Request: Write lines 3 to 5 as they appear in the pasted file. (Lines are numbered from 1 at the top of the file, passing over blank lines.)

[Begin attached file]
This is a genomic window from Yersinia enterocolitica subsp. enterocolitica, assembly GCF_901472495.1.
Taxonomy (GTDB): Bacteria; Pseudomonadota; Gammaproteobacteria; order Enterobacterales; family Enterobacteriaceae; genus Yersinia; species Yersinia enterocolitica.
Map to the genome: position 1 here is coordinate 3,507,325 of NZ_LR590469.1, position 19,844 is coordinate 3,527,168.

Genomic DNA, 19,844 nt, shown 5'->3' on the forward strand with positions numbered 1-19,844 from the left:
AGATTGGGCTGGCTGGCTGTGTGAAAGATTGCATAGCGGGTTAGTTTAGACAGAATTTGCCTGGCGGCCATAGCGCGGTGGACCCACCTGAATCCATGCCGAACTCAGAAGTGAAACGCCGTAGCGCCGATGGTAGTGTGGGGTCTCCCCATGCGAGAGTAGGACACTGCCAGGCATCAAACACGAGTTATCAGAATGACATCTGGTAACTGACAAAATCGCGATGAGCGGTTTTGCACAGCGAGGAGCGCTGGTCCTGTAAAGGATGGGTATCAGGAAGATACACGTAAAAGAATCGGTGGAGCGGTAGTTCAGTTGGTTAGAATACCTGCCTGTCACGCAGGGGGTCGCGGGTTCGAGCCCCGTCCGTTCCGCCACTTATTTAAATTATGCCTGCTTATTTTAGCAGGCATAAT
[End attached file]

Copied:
Map to the genome: position 1 here is coordinate 3,507,325 of NZ_LR590469.1, position 19,844 is coordinate 3,527,168.

Genomic DNA, 19,844 nt, shown 5'->3' on the forward strand with positions numbered 1-19,844 from the left:
AGATTGGGCTGGCTGGCTGTGTGAAAGATTGCATAGCGGGTTAGTTTAGACAGAATTTGCCTGGCGGCCATAGCGCGGTGGACCCACCTGAATCCATGCCGAACTCAGAAGTGAAACGCCGTAGCGCCGATGGTAGTGTGGGGTCTCCCCATGCGAGAGTAGGACACTGCCAGGCATCAAACACGAGTTATCAGAATGACATCTGGTAACTGACAAAATCGCGATGAGCGGTTTTGCACAGCGAGGAGCGCTGGTCCTGTAAAGGATGGGTATCAGGAAGATACACGTAAAAGAATCGGTGGAGCGGTAGTTCAGTTGGTTAGAATACCTGCCTGTCACGCAGGGGGTCGCGGGTTCGAGCCCCGTCCGTTCCGCCACTTATTTAAATTATGCCTGCTTATTTTAGCAGGCATAAT